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Arrest in shootings of homeless in NY, Washington
Arrest in shootings of homeless in NY, Washington

Arrest in shootings of homeless in NY, Washington

A suspect in a series of "cold-blooded" shootings of homeless men in Washington and New York was arrested on Tuesday after an intensive manhunt, police said.

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The man was taken into custody in southeast Washington in the early hours of the morning, police said, and was being interviewed by homicide detectives.

Police did not identify the suspect but The New York Times identified him as Gerald Brevard, a 30-year-old Washington resident with a history of mental illness.

The newspaper, citing law enforcement sources, said Brevard had a criminal record of misdemeanors and felonies and was temporarily committed in 2019 to a psychiatric hospital in Washington.

The authorities in Washington and New York had offered a $70,000 reward for information leading to the arrest of the man behind the shootings of five homeless men over the past two weeks.

"We promised that we'd bring this killer to justice," New York Mayor Eric Adams said in a tweet. "We kept that promise. Thank you to all of our partners in law enforcement for their good work."

The arrest came just hours after Adams and Washington Mayor Muriel Bowser and the police chiefs of the two cities held a joint news conference to appeal to the public for information about a man they called a "cold-blooded killer."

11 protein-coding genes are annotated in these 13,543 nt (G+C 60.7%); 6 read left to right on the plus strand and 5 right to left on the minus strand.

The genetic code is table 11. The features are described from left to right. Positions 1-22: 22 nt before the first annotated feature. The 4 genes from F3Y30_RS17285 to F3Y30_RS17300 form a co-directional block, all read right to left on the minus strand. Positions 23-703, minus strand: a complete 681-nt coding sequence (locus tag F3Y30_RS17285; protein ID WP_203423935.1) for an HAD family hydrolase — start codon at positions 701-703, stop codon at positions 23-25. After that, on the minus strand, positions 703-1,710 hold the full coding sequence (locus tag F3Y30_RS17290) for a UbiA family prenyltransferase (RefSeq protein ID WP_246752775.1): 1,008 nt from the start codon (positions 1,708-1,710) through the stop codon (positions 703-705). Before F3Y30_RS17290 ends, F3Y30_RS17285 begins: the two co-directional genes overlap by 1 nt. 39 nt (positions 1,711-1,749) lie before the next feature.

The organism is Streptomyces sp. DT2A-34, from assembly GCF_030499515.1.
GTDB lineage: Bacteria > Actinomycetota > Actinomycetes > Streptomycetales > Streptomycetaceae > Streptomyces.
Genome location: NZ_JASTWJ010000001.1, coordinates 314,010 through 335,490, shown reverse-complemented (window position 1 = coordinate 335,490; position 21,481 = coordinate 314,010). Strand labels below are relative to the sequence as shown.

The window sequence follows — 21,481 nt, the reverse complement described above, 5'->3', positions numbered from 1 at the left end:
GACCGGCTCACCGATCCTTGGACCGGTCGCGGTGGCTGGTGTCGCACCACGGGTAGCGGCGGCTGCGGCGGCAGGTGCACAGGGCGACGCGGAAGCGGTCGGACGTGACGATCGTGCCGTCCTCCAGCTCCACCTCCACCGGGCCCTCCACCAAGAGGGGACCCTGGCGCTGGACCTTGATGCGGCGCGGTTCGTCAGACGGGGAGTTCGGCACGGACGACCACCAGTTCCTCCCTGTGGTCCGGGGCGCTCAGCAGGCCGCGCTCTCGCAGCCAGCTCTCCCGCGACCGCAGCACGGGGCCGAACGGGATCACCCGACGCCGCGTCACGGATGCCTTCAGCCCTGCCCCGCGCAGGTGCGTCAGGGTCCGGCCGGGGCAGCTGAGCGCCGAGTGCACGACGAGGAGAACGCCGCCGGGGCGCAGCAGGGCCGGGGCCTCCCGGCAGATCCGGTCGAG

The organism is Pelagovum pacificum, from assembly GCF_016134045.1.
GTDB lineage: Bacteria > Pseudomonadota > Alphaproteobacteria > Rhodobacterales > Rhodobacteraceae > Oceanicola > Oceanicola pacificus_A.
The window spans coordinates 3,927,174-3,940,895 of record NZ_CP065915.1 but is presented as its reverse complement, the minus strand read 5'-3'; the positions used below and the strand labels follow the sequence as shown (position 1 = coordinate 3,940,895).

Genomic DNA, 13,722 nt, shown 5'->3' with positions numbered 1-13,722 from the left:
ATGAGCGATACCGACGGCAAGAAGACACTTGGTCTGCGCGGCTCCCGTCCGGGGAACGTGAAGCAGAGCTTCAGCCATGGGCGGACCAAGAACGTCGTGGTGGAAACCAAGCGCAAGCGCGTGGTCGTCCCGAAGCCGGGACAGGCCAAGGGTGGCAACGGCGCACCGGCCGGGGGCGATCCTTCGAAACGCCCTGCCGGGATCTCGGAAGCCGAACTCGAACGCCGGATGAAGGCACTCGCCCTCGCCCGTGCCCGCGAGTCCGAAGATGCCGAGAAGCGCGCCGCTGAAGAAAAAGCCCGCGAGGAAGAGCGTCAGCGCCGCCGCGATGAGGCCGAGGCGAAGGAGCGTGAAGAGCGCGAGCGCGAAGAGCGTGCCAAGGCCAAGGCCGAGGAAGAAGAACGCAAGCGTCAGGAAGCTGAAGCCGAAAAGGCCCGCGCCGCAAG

- Shot while asleep -

The shootings, which took place between March 3 and March 12, left two homeless men dead and three wounded. Three of the shootings took place in Washington and two in New York.

Police had released multiple photos and video of the man wanted for stalking and shooting homeless men while they slept on the streets.

The images were of a tall, shaven-headed and bearded man dressed all in black.

In one chilling video, the man, who was wearing blue surgical gloves and a black balaclava, kicks a man wrapped in a yellow sleeping bag, looks around and then opens fire with a pistol.

The Washington police had offered a $25,000 reward for information leading to an arrest.

The New York police offered another $25,000 and the Bureau of Alcohol, Tobacco, Firearms and Explosives (ATF) put up $20,000.

At their press conference on Monday, the mayors of New York and Washington had urged the tens of thousands of homeless people on the streets of their cities to seek shelter.

Adams announced a plan just weeks after taking office in January to move homeless people out of the city's vast subway system, where many sleep on frigid nights.

But it drew sharp criticism from non-government organizations, who said that in the absence of housing, the subway is the place where homeless New Yorkers feel the most safe.

In October 2019, a homeless man wielding a metal pipe beat four other homeless people to death in New York and left a fifth man in critical condition.